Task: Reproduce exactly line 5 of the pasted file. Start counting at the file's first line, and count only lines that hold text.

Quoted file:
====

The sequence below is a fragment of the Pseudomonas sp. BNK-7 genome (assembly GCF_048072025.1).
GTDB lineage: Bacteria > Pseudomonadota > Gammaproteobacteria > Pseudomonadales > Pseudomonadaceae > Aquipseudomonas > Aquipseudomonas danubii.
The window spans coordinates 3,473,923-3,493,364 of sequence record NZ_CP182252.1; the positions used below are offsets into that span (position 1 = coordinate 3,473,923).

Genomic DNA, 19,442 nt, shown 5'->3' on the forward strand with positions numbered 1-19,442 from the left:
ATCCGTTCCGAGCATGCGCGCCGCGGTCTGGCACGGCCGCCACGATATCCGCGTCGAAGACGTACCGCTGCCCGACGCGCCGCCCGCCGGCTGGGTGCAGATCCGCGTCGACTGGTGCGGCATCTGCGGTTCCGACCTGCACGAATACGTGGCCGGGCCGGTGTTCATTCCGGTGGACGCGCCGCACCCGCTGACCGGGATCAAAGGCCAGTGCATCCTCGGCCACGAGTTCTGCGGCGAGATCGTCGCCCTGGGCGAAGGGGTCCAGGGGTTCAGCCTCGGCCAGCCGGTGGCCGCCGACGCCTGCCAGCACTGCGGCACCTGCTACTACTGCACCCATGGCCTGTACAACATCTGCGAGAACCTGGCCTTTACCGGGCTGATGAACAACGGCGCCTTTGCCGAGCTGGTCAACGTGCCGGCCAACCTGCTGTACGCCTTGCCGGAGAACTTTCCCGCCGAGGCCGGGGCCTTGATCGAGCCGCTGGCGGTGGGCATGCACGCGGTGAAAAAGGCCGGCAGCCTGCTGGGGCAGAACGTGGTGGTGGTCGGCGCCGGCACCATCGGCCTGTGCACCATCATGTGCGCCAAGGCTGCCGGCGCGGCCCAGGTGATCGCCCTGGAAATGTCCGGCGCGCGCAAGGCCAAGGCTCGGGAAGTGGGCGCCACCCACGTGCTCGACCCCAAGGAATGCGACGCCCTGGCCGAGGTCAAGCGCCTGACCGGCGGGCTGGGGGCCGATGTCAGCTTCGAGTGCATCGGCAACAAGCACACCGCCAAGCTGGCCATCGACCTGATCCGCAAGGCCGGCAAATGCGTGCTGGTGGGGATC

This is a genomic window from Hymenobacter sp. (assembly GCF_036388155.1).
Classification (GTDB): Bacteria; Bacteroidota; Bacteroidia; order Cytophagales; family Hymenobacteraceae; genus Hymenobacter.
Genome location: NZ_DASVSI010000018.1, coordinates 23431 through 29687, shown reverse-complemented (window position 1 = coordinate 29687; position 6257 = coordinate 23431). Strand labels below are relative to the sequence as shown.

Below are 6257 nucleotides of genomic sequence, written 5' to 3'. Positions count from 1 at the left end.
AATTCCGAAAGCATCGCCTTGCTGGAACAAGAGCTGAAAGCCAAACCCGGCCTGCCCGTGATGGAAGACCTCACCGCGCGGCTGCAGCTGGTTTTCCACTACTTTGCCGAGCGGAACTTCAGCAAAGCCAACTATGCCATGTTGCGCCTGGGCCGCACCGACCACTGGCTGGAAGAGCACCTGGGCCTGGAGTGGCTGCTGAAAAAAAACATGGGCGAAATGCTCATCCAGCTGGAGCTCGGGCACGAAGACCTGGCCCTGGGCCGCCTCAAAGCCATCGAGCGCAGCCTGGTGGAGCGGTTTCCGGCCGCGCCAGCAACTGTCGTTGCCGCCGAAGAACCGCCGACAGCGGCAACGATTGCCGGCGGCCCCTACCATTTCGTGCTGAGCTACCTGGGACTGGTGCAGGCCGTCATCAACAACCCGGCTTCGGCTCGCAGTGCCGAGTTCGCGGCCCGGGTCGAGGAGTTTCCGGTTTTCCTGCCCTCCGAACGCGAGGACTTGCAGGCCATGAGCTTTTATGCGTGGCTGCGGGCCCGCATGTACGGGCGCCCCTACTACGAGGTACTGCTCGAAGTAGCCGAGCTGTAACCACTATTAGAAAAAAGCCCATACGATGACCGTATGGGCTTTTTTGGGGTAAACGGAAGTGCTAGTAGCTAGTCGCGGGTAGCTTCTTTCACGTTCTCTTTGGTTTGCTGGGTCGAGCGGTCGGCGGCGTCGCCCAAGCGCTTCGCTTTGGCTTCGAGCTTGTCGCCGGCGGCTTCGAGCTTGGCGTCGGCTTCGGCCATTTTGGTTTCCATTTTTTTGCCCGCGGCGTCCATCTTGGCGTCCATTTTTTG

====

ATCCGTTCCGAGCATGCGCGCCGCGGTCTGGCACGGCCGCCACGATATCCGCGTCGAAGACGTACCGCTGCCCGACGCGCCGCCCGCCGGCTGGGTGCAGATCCGCGTCGACTGGTGCGGCATCTGCGGTTCCGACCTGCACGAATACGTGGCCGGGCCGGTGTTCATTCCGGTGGACGCGCCGCACCCGCTGACCGGGATCAAAGGCCAGTGCATCCTCGGCCACGAGTTCTGCGGCGAGATCGTCGCCCTGGGCGAAGGGGTCCAGGGGTTCAGCCTCGGCCAGCCGGTGGCCGCCGACGCCTGCCAGCACTGCGGCACCTGCTACTACTGCACCCATGGCCTGTACAACATCTGCGAGAACCTGGCCTTTACCGGGCTGATGAACAACGGCGCCTTTGCCGAGCTGGTCAACGTGCCGGCCAACCTGCTGTACGCCTTGCCGGAGAACTTTCCCGCCGAGGCCGGGGCCTTGATCGAGCCGCTGGCGGTGGGCATGCACGCGGTGAAAAAGGCCGGCAGCCTGCTGGGGCAGAACGTGGTGGTGGTCGGCGCCGGCACCATCGGCCTGTGCACCATCATGTGCGCCAAGGCTGCCGGCGCGGCCCAGGTGATCGCCCTGGAAATGTCCGGCGCGCGCAAGGCCAAGGCTCGGGAAGTGGGCGCCACCCACGTGCTCGACCCCAAGGAATGCGACGCCCTGGCCGAGGTCAAGCGCCTGACCGGCGGGCTGGGGGCCGATGTCAGCTTCGAGTGCATCGGCAACAAGCACACCGCCAAGCTGGCCATCGACCTGATCCGCAAGGCCGGCAAATGCGTGCTGGTGGGGATC